Media Shower writer Diana Evans is a creative non-fiction writer who specializes in the human condition and how we connect together through art, faith, and social media. You can follow her on Twitter.

Ernest Hemingway in 1939

Ernest Hemingway in 1939.

I first met Ernest Hemingway when I was 16 years old; I was a homeschooled junior in high school participating in a co-op literature class, or ‘book group’. We were assigned to read The Old Man and the Sea and after reading the subject matter on the book jacket, I begrudgingly began, convinced that this long-ago dead man would be unable to say anything that could relate to me.

Then I promptly devoured the book in two sittings.

It was the first time I read a book where the author’s voice almost sounded like the one in my own head, and the picture that the words created was clearer than any other writing had ever been. I had found my maestro: I knew from the first chapter that he was the one for me. It was in the middle of reading A Farewell to Arms my senior year that I decided to dedicate my final English project to Hemingway, if only to have an excuse to read books about the man who had inspired me to pursue my dream of being a writer.

Needless to say, he’s been my main man ever since.

When I think of what the past ten years with Hemingway have taught me about writing, and the pursuit of creating great content, I always return to my favorite quote from my favorite of his books, A Moveable Feast; it is what he said to himself when he hit a wall with his writing.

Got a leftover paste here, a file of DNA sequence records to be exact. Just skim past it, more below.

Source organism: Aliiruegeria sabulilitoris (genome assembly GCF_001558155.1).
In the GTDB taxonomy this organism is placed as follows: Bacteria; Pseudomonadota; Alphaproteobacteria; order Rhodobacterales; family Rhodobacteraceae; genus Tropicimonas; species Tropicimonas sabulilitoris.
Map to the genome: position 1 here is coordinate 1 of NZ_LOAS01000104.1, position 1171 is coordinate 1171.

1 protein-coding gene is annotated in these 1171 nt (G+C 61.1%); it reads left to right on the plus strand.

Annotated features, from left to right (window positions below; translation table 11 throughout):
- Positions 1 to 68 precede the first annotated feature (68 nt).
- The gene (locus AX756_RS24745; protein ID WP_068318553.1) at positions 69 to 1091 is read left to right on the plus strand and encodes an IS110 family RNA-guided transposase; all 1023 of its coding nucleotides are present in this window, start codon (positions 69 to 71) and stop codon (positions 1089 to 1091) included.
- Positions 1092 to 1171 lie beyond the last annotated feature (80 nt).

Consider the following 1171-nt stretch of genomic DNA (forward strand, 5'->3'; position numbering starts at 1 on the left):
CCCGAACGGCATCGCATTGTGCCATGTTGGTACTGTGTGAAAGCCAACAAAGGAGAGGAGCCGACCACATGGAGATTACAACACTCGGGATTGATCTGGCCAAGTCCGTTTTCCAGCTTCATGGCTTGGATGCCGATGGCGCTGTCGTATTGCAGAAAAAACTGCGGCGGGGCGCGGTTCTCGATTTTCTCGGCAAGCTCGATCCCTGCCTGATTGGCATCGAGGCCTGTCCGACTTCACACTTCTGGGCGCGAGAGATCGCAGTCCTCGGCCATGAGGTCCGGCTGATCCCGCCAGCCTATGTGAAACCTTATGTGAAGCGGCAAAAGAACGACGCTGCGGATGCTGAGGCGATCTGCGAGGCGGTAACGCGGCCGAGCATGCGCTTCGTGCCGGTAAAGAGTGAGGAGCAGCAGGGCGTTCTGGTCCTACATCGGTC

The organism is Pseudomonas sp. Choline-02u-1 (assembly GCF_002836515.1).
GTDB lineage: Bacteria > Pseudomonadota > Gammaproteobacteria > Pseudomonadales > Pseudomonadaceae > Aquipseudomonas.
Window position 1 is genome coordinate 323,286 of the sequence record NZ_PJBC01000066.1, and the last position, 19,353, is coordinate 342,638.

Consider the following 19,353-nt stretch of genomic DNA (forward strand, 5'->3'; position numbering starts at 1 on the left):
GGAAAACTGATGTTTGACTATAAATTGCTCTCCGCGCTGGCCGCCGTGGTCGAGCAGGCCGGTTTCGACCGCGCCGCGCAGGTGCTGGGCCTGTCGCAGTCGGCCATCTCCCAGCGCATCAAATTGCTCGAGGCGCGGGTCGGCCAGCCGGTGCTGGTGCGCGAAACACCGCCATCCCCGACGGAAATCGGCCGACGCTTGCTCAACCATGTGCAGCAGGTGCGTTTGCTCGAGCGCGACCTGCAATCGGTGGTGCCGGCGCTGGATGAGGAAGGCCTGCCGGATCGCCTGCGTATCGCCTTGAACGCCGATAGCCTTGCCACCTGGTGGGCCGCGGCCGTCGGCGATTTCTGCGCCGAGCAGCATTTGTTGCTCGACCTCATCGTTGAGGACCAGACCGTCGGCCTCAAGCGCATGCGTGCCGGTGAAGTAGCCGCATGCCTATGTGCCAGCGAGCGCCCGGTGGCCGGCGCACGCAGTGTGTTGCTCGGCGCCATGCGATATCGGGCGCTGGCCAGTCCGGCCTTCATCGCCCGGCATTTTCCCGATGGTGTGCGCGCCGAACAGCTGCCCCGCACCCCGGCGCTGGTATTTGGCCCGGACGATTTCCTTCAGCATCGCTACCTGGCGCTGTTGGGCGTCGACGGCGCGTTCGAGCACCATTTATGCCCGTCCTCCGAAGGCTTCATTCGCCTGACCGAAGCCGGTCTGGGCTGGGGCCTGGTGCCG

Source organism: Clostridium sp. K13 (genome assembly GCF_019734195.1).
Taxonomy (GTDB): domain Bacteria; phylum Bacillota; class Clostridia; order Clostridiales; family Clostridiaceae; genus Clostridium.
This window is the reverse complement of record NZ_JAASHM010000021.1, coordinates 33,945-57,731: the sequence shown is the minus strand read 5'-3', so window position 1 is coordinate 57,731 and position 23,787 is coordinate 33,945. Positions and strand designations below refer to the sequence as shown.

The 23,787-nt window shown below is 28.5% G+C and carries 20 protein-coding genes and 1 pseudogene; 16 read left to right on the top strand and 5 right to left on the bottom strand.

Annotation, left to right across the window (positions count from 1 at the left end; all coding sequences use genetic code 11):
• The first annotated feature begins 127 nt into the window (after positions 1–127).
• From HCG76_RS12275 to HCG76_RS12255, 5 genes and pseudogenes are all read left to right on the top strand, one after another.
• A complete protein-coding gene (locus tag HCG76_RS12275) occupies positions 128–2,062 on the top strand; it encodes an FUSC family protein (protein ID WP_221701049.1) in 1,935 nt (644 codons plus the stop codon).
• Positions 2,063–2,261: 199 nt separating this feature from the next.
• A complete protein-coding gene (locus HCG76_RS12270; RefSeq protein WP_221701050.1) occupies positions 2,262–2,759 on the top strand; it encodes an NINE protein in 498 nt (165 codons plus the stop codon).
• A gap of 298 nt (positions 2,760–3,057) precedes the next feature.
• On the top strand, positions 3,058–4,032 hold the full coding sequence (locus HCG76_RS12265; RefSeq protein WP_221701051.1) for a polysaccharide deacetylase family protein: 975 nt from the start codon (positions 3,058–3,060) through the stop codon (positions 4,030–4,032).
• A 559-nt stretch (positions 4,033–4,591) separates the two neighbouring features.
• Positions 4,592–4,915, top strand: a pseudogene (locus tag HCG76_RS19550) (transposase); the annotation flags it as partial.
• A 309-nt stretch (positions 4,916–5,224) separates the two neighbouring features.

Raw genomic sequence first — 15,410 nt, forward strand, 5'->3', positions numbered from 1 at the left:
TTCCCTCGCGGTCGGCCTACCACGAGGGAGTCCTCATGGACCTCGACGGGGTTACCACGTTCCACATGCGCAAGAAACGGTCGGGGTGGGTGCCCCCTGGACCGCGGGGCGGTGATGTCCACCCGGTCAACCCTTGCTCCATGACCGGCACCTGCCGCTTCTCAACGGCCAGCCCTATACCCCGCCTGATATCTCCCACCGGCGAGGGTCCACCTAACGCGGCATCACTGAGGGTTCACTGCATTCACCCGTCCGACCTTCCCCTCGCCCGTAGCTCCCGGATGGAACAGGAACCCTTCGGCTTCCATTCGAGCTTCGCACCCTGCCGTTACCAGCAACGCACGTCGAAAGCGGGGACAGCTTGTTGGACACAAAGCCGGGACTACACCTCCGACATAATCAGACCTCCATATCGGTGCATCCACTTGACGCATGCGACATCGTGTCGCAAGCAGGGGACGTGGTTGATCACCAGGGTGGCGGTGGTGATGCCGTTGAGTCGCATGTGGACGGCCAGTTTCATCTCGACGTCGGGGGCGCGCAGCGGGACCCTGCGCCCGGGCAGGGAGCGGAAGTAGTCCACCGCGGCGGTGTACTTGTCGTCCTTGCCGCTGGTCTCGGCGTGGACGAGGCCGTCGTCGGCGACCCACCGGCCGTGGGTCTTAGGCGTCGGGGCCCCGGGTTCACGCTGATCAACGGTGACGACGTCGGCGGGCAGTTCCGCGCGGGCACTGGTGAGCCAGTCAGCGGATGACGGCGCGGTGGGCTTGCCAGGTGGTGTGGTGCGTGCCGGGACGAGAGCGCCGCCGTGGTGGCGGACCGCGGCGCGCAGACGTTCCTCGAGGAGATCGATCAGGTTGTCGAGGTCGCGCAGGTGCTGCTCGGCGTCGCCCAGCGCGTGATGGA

“All you have to do is write one true sentence. Write the truest sentence that you know.”

In my own writing and pursuit of what it takes to create great content, I keep this phrase close; it is my grounding anchor. When I’m writing, it is so very easy to get lost in my own head, overwhelmed with the daunting task of creating something worthwhile. This ‘writing fever’ causes me to pace, pull on my hair, and sweat dramatically from trying to make simple words into great content.

Ernest Hemingway working away

Working away.

But just when I think I’ve hit the limit, there was Hemingway, worldly, wise, willful Hemingway, with his few words and great works, saying, “Just one true sentence. The truest one you know,” asking you to trust him that the rest will come. Because one sentence will lead to another, which will lead to another, and then suddenly you are sitting in front of a collection of greatness that has come from your own creative hard drive. It is there, in the world, and ready to do what you ask of it.

Hemingway wrote for the masses; he is known as one of the greatest creators of content of our age. He made it simple, he made it precise, and he made it unforgettable; his legacy stands testament to that. I cannot think of a better example than Hemingway when it comes to creating great content, which is why his wisdom and his words are always in the forefront of my own creative process.

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